ATAGI update following weekly COVID-19 meeting – 13 July 2022

An update from the Australian Technical Advisory Group on Immunisation (ATAGI) following their weekly meeting on 13 July 2022

Date published:
General public

Latest recommendation updates

ATAGI have not published any updated advice or recommendations since 7 July 2022.

Recent ATAGI considerations

On Wednesday 13 July 2022, ATAGI met to consider the latest developments relating to COVID-19 immunisation. As of 11 July 2022, over 60 million doses of COVID-19 vaccines have been administered in Australia.

Impact of COVID-19 vaccination on children aged 6 months to 4 years

ATAGI have continued reviewing data on the impact of COVID-19 vaccination on children aged 6 months to 4 years, including the burden of disease in this age group in both Australian and international contexts.

Currently, there are no TGA-approved vaccines for use in this age group.

Reinfection and timing of COVID-19 vaccine doses

ATAGI notes there is now a difference between the interval that defines re-infection (4 weeks) and the recommended minimum interval between infection and subsequent vaccine doses (3 months) as per the 8 July 2022 statement from the Australian Health Protection Principal Committee (AHPPC).

Evidence suggests that BA.4/5 is associated with a higher re-infection rate compared to previous variants, and this is likely to be due to immune evasion.

However, there are few data on the additional protection provided by boosters if given soon after infection. Immunologically, a longer time interval between vaccines enhances the ‘booster response’ and subsequent clinical protection, particularly against severe COVID-19 disease. The COVID-19 vaccines have a modest, short duration of impact against infection and as the primary aim of the program is optimising protection from severe disease, a 3-month interval therefore remains optimal. There is also some evidence that vaccine doses given at a shorter interval may be associated with a higher rate of pericarditis and myocarditis, but the relevance of this for the interval between infection and vaccination is not yet known. More information is available in the guidance on myocarditis and pericarditis following COVID-19 vaccination.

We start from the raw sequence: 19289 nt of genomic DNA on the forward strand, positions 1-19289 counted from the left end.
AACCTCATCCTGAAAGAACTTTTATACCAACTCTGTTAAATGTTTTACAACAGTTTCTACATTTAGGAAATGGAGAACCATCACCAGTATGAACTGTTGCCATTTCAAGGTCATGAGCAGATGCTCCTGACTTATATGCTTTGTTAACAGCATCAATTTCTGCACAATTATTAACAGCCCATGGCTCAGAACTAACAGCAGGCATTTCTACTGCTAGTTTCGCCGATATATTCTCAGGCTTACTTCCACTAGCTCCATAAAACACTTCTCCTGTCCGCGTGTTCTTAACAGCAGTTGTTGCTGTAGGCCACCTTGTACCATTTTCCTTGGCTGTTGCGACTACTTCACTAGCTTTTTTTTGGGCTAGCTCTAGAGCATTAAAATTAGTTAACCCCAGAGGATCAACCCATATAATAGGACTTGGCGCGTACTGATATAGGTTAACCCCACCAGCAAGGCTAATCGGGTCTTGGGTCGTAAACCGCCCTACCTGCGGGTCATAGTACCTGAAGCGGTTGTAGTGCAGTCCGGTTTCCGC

ATAGI is therefore still recommending a 3-month minimum interval between infection and subsequent doses, noting this is also consistent with the advice from other countries, which are generally recommending intervals of between 3 and 6 months.

ATAGI continues to monitor evidence regarding these intervals and may update recommendations as further information becomes known.

Use of a 4th dose in pregnancy

Pregnant women aged 30 years and over are now eligible to receive a 4th dose of COVID-19 vaccine. Similar to non-pregnant adults in this age group ATAGI does not specifically recommend the vaccine but encourages a discussion with their regular medical provider to review their individual health needs and the benefits and risks of a 4th dose.

While there are no particular maternal or fetal safety concerns from use of COVID-19 vaccines in pregnant women, ATAGI notes that there is limited experience with 4th doses in pregnant women at this time.

Studies have shown that unvaccinated pregnant women are at higher risk of severe outcomes compared to non-pregnant women, although these studies were from early in the pandemic. There are a paucity of data on severe outcomes during the Omicron wave in vaccinated pregnant women. ATAGI’s previous winter dose advice recommended that anyone aged 16 years or more with a medical risk factor should receive a 4th dose, this includes women who are pregnant or planning pregnancy. The Shared decision making guide for women who are pregnant, breastfeeding or planning pregnancy will be updated in due course.

Ongoing review of adverse events and safety information

The TGA Fortnightly Report provides a detailed breakdown of adverse events following immunisation, including Australian rates of myocarditis and pericarditis.

Resources and recent statements

More information can be found in the following resources:

More information can be found on the Department of Health and Aged Care website, with resources for both providers and patients.

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